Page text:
Food and drink firms target international customers as Britain leaves EU

Food and drink firms target international customers as Britain leaves EU
Credit: Shutterstock.com/ Alex Kolokythas Photography

As Britain leaves the EU, more food and drink firms in England and Wales are targeting new international customers.

This is according to the Food and Drink Report 2017 from Lloyds Bank Commercial Banking.

It found that the number of firms investing to secure new international customers has leapt from 55% last year to 69% in 2017.

Europe remained the most common target, with two fifths planning to enter new markets inside the EU, while 39% of firms are targeting new markets outside of it.

Firms said their primary export targets were Western Europe, the Far East and Asia (both 43%), Australia and New Zealand (41%), followed by North America and the Middle East (both 36%).

More than a quarter of food and drink firms said they planned to export for the first time in the next five years.

But firms said there were challenges to exporting including regulatory issues, political uncertainty at market destination, international regulation and domestic regulation acting as barriers (all cited by 54% of companies).

Growth

Food and drink firms hold more ambitious growth plans than they did last year, forecasting growth of 21% of turnover over the next five years – up from 19 % this time last year and 16% in 2015.

Investment plans remained fixed however, with almost half of firms planning to invest the same or more than last year over the next 12-24 months and only 29% saying they would invest less.

Popular routes to growth include developing new products (57%), growing sales in the UK (51%), creating jobs (48%) and entering new EU markets (43%).

Funding ambitions

Firms plan to fund growth by creating efficiencies through cost cutting (cited by 53% of respondents).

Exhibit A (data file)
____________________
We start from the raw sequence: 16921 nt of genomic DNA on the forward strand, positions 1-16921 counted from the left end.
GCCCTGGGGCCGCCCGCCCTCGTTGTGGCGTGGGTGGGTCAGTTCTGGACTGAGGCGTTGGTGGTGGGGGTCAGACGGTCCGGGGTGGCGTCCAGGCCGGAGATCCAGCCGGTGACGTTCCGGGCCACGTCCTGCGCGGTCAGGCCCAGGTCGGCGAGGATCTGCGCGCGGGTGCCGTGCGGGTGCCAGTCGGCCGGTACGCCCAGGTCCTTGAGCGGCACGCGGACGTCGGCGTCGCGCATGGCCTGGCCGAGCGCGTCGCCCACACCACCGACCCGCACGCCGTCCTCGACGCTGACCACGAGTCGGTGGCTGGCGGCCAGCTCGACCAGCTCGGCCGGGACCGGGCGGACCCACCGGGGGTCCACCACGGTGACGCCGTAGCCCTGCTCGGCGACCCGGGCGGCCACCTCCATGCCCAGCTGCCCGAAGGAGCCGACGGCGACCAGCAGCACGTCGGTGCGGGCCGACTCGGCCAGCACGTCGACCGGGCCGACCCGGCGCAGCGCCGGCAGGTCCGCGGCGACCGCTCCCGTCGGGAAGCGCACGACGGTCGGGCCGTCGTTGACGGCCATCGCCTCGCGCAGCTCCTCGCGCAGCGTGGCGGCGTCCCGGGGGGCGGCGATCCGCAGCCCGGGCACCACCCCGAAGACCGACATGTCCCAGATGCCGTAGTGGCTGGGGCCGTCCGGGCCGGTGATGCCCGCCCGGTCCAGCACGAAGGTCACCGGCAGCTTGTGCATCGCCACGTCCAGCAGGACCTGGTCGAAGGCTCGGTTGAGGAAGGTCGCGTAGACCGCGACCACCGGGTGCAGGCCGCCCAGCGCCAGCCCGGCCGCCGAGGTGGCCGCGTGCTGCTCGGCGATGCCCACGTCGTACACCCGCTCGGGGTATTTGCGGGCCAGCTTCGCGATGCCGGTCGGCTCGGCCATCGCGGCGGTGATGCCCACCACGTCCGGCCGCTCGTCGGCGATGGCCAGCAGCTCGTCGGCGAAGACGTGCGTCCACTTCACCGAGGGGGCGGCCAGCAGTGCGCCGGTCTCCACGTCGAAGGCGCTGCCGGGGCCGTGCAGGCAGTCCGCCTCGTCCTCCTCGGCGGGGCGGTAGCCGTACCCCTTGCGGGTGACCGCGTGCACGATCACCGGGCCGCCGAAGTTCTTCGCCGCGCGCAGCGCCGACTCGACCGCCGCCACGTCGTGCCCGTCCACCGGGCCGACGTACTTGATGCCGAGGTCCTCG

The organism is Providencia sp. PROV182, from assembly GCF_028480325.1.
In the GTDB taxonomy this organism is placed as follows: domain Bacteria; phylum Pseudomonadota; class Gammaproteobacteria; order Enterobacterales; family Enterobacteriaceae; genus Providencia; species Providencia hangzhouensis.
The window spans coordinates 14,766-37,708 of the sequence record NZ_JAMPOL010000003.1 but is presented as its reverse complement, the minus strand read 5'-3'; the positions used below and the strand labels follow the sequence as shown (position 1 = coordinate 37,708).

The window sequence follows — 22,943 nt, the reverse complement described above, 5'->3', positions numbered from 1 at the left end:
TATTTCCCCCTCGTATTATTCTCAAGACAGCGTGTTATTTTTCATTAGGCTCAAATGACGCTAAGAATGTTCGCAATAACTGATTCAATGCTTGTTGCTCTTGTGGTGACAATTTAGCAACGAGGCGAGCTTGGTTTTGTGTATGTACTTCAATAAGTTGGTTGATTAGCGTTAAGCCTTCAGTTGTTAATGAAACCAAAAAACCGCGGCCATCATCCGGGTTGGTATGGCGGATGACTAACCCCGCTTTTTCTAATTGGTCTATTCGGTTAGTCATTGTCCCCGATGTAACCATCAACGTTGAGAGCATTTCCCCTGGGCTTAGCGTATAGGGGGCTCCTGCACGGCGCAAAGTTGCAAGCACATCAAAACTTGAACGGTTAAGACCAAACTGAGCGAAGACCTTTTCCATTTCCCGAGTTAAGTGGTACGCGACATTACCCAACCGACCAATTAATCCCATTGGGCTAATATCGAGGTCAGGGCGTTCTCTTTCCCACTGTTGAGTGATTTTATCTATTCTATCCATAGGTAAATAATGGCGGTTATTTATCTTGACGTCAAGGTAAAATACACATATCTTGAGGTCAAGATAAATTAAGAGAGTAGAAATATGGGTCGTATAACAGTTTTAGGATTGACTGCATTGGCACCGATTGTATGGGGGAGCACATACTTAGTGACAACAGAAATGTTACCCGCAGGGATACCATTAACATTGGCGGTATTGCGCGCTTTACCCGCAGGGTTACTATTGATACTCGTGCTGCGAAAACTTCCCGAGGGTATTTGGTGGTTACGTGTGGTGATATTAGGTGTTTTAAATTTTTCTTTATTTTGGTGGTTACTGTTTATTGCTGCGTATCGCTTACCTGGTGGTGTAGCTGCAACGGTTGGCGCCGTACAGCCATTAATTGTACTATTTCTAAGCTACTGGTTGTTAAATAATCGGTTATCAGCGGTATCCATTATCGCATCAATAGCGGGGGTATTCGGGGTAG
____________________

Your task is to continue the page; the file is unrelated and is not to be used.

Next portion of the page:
The number of firms using cash flow/working capital finance has grown from 31% in 2016 to 48 % in 2017.

While producers are also planning on using cash reserves (up from 32% in 2016 to 42% in 2017), almost a third of companies are considering joint ventures and 31 % are considering debt to fund business growth (up from 15% this time last year).

Employment uncertainty

Firms said that rising labour costs were the industry’s biggest challenge over the next five years, mentioned by 48% of firms, up from 25% last year.

Despite that, 44% of all companies still planned to create jobs over the next five years, up from 24 % last year.

If the job creation plans come to pass the sector will create more than 95,000 new jobs over the next five years.

Businesses are investing in skills too with 51 % investing in skills development, up from 34% this time last year.

Supply chain

Leaving the EU remains the biggest threat to supply security in the next five years cited by 41% of firms.

Concerns about ingredient security have also increased with 36% saying it is one of the biggest challenges for the industry, up from 26% last year.

But despite challenges, 78% of firms said they would pay a higher price to primary producers in the UK to guarantee supply security and maintain the provenance of their products.